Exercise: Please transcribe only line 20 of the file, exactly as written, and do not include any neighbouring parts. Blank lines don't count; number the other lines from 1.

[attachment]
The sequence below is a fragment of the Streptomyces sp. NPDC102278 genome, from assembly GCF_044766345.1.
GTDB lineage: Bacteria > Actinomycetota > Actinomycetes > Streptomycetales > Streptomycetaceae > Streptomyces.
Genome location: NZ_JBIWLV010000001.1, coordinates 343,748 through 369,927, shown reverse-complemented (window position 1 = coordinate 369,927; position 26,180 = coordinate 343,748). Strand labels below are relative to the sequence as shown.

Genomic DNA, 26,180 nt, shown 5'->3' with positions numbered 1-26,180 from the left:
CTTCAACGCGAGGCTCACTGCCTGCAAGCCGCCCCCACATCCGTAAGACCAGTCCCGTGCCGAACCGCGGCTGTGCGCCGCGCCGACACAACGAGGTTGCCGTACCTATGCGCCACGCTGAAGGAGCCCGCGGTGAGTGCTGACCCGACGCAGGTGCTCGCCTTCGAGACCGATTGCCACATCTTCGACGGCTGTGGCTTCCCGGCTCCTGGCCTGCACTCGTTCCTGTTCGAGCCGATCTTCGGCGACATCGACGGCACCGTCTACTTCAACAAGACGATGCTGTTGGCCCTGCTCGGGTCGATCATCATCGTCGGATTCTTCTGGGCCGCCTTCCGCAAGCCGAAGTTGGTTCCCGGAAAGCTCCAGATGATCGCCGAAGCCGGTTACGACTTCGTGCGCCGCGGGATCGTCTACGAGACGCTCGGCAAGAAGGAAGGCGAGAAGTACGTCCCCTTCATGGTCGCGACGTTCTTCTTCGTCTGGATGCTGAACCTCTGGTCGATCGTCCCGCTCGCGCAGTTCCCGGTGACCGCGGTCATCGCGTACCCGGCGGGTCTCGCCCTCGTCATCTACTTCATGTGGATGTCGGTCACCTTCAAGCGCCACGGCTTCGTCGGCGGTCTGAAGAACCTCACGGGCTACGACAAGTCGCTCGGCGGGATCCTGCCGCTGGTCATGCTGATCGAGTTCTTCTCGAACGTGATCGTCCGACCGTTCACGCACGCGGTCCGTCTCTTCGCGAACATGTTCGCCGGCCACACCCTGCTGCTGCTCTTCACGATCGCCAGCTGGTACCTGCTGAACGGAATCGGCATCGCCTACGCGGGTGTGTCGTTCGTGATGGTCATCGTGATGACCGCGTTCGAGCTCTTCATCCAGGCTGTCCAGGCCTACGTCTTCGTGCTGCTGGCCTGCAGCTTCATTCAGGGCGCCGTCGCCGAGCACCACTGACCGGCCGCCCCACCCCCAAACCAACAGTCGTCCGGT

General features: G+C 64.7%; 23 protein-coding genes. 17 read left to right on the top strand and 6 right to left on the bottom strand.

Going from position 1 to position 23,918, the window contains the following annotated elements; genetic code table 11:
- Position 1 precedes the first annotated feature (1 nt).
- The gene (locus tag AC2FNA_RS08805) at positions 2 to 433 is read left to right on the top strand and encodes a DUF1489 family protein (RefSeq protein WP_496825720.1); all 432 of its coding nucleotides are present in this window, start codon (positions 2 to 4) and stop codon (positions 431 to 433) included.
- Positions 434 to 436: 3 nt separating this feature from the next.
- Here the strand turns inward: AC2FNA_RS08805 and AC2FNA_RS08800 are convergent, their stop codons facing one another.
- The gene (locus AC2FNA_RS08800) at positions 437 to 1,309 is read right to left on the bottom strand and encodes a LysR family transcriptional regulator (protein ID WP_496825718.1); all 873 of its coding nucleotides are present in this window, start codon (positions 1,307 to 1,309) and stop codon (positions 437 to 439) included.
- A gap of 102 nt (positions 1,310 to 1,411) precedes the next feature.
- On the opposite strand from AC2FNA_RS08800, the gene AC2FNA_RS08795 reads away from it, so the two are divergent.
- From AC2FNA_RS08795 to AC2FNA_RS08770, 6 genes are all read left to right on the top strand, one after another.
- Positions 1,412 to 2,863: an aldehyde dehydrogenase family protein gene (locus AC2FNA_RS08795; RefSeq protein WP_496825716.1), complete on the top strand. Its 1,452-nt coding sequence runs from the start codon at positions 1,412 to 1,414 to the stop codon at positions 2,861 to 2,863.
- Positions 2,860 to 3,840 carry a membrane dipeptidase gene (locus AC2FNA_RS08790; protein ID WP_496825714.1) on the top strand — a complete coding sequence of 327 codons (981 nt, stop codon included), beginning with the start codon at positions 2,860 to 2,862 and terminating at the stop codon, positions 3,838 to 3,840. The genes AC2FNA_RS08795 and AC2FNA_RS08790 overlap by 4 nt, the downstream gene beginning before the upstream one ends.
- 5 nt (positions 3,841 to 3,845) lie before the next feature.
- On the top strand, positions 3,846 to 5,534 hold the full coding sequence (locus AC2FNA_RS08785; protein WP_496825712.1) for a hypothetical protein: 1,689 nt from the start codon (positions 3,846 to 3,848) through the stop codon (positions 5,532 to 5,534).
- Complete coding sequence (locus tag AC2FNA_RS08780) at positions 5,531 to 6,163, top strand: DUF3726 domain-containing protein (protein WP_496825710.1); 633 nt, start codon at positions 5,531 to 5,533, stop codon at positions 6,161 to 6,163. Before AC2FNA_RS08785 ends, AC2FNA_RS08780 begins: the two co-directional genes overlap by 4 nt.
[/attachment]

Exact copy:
- Complete coding sequence (locus tag AC2FNA_RS08780) at positions 5,531 to 6,163, top strand: DUF3726 domain-containing protein (protein WP_496825710.1); 633 nt, start codon at positions 5,531 to 5,533, stop codon at positions 6,161 to 6,163. Before AC2FNA_RS08785 ends, AC2FNA_RS08780 begins: the two co-directional genes overlap by 4 nt.